Reading between the lines

A glossed manuscript of Juvenal’s Satires from the 11th century. The smaller words between the lines explain the words of the poem by way of synonyms and paraphrases, St. Gallen, Stiftsbibliothek, Cod. Sang. 871

What a curious expression, to read between the lines. To seek the space between the lines in search of the essence, the crux, the apex, the nexus, the heart of the matter. To read between the lines is to see what can’t be seen, to assume the stance of the discoverer, to be suspicious of those who say: check the lines, that’s all there is.

But the question remains: what lies between the lines? Though the lines are straight, the mind seizes the space between the lines circularly, moving around till the meaning is woven together into a furball. The text is textus, the woven fabric, the textile threads along the lines, spun and loomed.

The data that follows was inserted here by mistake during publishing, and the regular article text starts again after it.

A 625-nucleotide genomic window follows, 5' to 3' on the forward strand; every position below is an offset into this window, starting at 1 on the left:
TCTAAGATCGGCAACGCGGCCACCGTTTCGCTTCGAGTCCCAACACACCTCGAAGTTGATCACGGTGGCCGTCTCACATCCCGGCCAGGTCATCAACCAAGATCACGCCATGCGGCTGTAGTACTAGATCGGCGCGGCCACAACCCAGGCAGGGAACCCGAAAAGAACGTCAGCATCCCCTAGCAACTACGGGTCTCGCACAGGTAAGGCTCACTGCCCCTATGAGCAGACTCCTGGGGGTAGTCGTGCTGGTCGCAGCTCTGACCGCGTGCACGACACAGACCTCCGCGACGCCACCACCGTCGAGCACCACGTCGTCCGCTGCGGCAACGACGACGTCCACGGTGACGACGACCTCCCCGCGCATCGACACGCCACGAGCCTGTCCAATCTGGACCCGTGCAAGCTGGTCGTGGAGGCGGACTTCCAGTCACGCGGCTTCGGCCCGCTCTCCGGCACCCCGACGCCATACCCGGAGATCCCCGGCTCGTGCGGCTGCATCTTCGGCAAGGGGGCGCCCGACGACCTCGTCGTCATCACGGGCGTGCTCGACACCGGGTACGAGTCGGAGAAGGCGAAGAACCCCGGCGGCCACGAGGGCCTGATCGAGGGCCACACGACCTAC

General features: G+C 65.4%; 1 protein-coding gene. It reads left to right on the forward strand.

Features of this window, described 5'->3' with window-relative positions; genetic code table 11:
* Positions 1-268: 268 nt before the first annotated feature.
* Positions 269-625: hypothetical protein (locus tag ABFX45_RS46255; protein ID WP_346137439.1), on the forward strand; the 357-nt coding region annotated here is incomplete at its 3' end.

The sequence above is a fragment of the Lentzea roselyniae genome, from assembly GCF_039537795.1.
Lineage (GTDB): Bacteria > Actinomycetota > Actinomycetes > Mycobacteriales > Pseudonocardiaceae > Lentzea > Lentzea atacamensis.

The void may not be void after all.

In medieval manuscripts, the space between the lines was often taken up by glosses – explanations of the words on the line. These glosses could be synonyms, small paraphrases or even words translated into the language of the reader or the intended reader. This was a space of meaning-formation, of engagement, an arena of semantic wrestling – a moving forward of the mind beyond the text together with the text. To read between the lines is to orbit within the interval where the canon is bracketed in favour of the helpful paraphrase. In this context, the ‘in between’ is a necessity, the only way to come to grips with the text, not a means of ‘getting the gist of it.

It remains that reading between the lines releases unsuspected energies from within the text, inviting the reader to join her reading to the read text. To read between the lines is to collapse the barrier between the writer and the reader, to let the text breathe implicit meanings, those folded into (im-plicit) the fabric of the text.

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